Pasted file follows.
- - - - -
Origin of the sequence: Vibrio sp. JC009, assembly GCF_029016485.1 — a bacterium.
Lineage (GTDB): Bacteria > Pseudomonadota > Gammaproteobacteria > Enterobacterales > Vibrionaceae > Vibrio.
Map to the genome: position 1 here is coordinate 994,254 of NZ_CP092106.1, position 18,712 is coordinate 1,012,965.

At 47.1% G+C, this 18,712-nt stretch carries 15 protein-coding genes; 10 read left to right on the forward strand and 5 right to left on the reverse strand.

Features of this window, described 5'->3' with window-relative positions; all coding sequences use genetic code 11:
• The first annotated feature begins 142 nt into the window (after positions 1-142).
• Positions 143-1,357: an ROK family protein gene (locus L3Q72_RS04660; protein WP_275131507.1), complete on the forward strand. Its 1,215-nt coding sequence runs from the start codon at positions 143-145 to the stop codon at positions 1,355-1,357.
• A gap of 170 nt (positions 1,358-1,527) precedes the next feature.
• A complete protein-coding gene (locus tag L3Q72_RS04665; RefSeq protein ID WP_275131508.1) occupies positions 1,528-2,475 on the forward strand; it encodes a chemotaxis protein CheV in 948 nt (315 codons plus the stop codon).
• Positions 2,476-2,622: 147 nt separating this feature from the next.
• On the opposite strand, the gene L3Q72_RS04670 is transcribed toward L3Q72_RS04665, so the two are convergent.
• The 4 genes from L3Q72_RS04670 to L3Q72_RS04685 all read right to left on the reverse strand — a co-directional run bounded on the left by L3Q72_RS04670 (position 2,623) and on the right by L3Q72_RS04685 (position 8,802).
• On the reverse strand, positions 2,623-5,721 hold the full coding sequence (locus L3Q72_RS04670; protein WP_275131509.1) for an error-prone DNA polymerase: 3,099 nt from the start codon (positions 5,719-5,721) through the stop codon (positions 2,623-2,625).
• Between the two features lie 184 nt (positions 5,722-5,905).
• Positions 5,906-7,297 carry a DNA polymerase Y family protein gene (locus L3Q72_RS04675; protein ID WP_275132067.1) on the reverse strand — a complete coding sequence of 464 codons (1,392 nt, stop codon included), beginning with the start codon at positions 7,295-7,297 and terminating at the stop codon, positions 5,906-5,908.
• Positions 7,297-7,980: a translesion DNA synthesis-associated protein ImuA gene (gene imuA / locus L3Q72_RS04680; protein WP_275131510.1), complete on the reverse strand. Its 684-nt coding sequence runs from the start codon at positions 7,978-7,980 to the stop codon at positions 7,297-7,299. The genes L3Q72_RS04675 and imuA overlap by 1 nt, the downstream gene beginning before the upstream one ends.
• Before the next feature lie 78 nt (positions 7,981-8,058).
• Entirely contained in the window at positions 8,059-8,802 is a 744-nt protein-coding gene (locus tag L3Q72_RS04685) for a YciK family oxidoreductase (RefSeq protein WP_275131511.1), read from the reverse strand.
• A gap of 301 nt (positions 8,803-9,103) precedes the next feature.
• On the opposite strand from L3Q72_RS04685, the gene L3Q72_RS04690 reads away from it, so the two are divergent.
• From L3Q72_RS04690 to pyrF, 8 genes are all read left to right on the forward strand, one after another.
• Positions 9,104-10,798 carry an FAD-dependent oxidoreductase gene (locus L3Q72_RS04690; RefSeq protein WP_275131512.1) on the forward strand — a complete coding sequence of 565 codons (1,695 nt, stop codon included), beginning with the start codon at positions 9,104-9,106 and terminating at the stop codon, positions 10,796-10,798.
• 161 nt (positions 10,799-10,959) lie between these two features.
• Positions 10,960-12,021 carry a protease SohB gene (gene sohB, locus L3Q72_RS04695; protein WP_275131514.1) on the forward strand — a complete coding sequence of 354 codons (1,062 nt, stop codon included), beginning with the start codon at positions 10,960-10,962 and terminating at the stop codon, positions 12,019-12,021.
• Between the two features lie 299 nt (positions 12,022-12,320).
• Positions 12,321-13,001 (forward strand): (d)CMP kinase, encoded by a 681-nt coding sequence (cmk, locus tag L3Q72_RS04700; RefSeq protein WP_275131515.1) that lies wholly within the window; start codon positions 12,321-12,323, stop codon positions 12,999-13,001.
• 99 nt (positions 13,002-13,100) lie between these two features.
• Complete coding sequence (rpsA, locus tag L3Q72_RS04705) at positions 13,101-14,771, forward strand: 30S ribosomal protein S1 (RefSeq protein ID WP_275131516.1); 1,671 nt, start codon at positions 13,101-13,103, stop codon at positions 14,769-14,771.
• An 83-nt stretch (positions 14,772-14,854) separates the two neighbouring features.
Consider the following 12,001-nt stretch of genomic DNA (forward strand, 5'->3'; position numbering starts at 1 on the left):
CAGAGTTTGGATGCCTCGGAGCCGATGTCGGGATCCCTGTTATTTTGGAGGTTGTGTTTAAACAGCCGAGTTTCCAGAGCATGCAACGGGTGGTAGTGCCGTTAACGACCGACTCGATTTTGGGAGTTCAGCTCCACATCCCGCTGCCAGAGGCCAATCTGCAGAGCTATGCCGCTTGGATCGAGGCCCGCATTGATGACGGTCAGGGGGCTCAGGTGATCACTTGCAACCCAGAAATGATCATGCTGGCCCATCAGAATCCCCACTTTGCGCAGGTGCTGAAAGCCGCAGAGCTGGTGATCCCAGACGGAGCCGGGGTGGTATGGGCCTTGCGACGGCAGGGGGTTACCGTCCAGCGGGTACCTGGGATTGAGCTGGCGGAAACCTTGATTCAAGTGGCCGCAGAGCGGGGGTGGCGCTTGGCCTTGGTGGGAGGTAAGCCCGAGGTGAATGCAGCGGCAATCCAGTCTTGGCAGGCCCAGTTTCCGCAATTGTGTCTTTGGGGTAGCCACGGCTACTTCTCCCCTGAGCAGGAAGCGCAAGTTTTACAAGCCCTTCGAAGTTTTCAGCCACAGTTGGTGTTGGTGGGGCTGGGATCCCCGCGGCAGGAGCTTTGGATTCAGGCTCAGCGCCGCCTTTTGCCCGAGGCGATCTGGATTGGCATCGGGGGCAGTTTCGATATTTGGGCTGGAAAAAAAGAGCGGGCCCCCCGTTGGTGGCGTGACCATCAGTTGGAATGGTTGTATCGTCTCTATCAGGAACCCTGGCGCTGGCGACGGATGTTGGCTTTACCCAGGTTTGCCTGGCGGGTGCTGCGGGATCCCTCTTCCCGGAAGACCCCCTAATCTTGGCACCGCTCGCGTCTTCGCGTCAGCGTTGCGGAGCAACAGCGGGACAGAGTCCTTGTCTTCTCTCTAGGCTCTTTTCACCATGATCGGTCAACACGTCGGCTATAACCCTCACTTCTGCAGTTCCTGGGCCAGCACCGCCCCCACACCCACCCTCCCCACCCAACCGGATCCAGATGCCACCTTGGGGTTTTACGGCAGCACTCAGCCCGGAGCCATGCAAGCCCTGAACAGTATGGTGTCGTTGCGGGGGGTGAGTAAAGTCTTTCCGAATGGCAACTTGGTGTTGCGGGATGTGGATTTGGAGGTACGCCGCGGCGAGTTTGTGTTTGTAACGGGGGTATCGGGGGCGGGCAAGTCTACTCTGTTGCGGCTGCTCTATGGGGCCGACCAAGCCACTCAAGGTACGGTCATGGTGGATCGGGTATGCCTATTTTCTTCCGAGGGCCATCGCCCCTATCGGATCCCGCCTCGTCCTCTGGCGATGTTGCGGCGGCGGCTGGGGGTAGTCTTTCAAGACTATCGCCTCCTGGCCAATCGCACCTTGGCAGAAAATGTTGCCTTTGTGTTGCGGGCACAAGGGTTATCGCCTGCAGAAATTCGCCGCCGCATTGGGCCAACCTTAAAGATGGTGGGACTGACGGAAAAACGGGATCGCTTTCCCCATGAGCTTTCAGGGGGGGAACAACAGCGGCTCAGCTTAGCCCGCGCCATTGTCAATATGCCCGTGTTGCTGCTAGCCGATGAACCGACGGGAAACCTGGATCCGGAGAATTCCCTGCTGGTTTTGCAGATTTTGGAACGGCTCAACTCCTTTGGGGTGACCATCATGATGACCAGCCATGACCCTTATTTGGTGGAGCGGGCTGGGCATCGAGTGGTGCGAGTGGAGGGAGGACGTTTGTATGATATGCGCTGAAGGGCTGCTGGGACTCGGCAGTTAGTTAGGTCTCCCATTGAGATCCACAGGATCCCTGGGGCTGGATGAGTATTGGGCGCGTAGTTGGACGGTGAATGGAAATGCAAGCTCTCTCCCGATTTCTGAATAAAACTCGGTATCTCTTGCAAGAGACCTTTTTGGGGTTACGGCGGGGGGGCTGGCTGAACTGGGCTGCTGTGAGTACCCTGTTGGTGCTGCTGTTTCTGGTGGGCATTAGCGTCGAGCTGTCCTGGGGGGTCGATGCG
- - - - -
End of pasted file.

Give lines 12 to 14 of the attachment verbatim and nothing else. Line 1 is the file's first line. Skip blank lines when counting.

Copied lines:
• The 4 genes from L3Q72_RS04670 to L3Q72_RS04685 all read right to left on the reverse strand — a co-directional run bounded on the left by L3Q72_RS04670 (position 2,623) and on the right by L3Q72_RS04685 (position 8,802).
• On the reverse strand, positions 2,623-5,721 hold the full coding sequence (locus L3Q72_RS04670; protein WP_275131509.1) for an error-prone DNA polymerase: 3,099 nt from the start codon (positions 5,719-5,721) through the stop codon (positions 2,623-2,625).
• Between the two features lie 184 nt (positions 5,722-5,905).